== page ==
Learning About Polymer Clay Color Mixing – Maggie Maggio Style

Maggie Maggio Color Scales

Having trouble figuring out how to mix polymer clay to get the colors you want? You’re not alone!

One of the most difficult skills to master when it comes to making polymer clay beads, is learning how to mix colors. In fact, my readers are quite often asking me about color theory. Here’s a recent question / comment that arrived via email from Andrea (aka Andy)…

Hi Cindy, just found your website – WOW! Excellent information, not just the same stuff in a prettier format. Great suggestions and ideas too!

The main reason I’m writing, though, is because I responded to your poll question and chose “mixing colors” as the most challenging aspect of claying for me.

Really, its not the technique of mixing colors. It’s choosing color combinations that look good together that I have a hard time with!

It’s not just “brown, blue, off-white”, its a particular shade of brown, a certain shade of blue, and ecru. Current color palettes seem to be close to some of the ’70s colors … and that’s as specific as I know how to be.

Help with THIS aspect of color mixing would be AMAZING! I’d love to see you blog on it. Thank you for your time and energy!

Andrea (aka Andy)

Andy is not the only one who has difficulty with color mixing polymer clay, so I thought I would share with you all a video from the Master of Masters… the Guru of Polymer Clay Color Theory… Maggie Maggio of Smashing Color!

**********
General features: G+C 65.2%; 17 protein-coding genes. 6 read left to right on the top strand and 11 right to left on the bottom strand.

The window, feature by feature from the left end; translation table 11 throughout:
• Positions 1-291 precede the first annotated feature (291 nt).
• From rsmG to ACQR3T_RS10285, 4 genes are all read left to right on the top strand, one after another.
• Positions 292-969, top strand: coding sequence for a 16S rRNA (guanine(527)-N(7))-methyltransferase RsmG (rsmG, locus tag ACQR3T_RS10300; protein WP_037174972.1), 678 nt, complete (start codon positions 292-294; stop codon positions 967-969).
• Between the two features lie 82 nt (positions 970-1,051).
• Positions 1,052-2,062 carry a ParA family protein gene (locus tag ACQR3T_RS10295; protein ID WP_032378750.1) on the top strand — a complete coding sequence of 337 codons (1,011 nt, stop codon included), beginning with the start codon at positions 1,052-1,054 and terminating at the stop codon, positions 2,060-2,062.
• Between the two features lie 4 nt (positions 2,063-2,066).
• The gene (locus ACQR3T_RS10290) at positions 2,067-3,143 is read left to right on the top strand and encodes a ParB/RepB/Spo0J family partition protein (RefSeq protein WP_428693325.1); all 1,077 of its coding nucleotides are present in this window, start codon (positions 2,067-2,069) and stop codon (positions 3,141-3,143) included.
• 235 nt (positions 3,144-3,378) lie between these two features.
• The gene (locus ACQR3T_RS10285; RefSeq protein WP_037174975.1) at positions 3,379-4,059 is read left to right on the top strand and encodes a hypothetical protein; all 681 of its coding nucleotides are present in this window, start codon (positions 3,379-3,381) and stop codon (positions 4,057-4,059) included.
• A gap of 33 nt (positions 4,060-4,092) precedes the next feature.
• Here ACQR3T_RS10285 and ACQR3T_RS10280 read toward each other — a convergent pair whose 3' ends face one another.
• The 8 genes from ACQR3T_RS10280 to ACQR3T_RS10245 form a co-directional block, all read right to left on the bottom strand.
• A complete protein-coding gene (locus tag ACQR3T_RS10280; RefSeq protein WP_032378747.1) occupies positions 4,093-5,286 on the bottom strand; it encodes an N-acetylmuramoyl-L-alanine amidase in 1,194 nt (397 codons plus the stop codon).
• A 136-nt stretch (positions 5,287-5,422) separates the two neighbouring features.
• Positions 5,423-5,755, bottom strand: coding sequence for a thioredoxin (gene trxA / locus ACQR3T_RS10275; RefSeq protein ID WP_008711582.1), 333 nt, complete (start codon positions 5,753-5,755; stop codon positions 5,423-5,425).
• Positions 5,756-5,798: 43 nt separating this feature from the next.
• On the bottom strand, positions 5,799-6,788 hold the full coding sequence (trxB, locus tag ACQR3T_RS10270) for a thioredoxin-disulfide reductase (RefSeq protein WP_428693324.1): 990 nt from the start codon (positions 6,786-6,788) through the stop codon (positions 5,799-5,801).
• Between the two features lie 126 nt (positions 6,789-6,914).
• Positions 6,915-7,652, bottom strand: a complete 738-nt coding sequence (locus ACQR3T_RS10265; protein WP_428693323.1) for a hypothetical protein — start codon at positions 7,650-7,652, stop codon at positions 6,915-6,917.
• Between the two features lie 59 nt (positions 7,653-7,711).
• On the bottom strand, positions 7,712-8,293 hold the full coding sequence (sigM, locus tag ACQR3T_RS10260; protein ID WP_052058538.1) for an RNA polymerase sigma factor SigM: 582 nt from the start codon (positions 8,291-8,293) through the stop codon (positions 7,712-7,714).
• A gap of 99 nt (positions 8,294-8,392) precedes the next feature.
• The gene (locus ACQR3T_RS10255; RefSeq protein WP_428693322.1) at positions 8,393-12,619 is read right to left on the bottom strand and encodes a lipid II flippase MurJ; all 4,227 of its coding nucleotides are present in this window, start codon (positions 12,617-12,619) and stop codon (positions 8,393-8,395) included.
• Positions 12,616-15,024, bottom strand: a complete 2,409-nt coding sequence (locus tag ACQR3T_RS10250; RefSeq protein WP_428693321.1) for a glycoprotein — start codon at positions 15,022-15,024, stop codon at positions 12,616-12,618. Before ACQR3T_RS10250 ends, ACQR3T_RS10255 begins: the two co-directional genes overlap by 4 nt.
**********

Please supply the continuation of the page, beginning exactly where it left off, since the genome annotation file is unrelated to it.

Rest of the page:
If it were possible to get a PhD in polymer clay color mixing, Maggie Maggio would have one! Her detailed and scientific approach to creating colored samples that she calls ‘color scales’, is like no one else I have seen in the industry. She takes Premo color theory to a whole new level, with her color workshops being at the level that would be taught in reputable art schools.

I love to watch her videos, although I have not ventured to complete her tutorials from start to finish. I would not be able to bear using the vast quantities of clay she uses to make up her color scales. I also don’t have the patience to spend the time it would take to make the samples in all the different colors. But I do like looking at all her samples!

Even if you don’t go through each step in the video, watching it will give you a better sense in how color works in polymer clay and the methods you may take in developing your own color palette.

I also think it is an excellent way to start learning how different colors behave when mixed and the reasons why you so often end up with unexpected ‘muddy’ colors when mixing them.

So watch this video and let me know what you think…

Did you find that the information in the video made things clearer for you? Or was it too detailed? I’d be very curious to hear your opinion.

In tomorrow’s article, I’m going to talk more about the sunflower color recipes that I posted a couple of days ago. I’ll share with you some of the reasons why I chose the colors I did for mixing them.

Go back to that June 24 post and see if you can figure out why the colors flow together like they do. Then come back tomorrow and read part 2 of my summer series to see if you were right! Here’s the link: Sunflower Polymer Clay Color Mixing

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  1. Cindy Lietz, 27 June, 2008

    Maggie Maggio has a couple more videos in this series that I will post for you when I get the time, so keep your eyes peeled!

    @Andy: Although I didn’t quite answer your question on how to pick the right brown, blue and off white, the more exposure you get to color mixing the more it will become instinct for you. So when you do find a dress from this season that has the perfect brown, blue and off white that you are looking for, you can take that fabric and copy the colors exactly. That way you’ll know it’s a 2008 version of the colors and not the 70’s version!

    Cindy’s last blog post..More About Mixing Polymer Clay Colors with a Sunflower Theme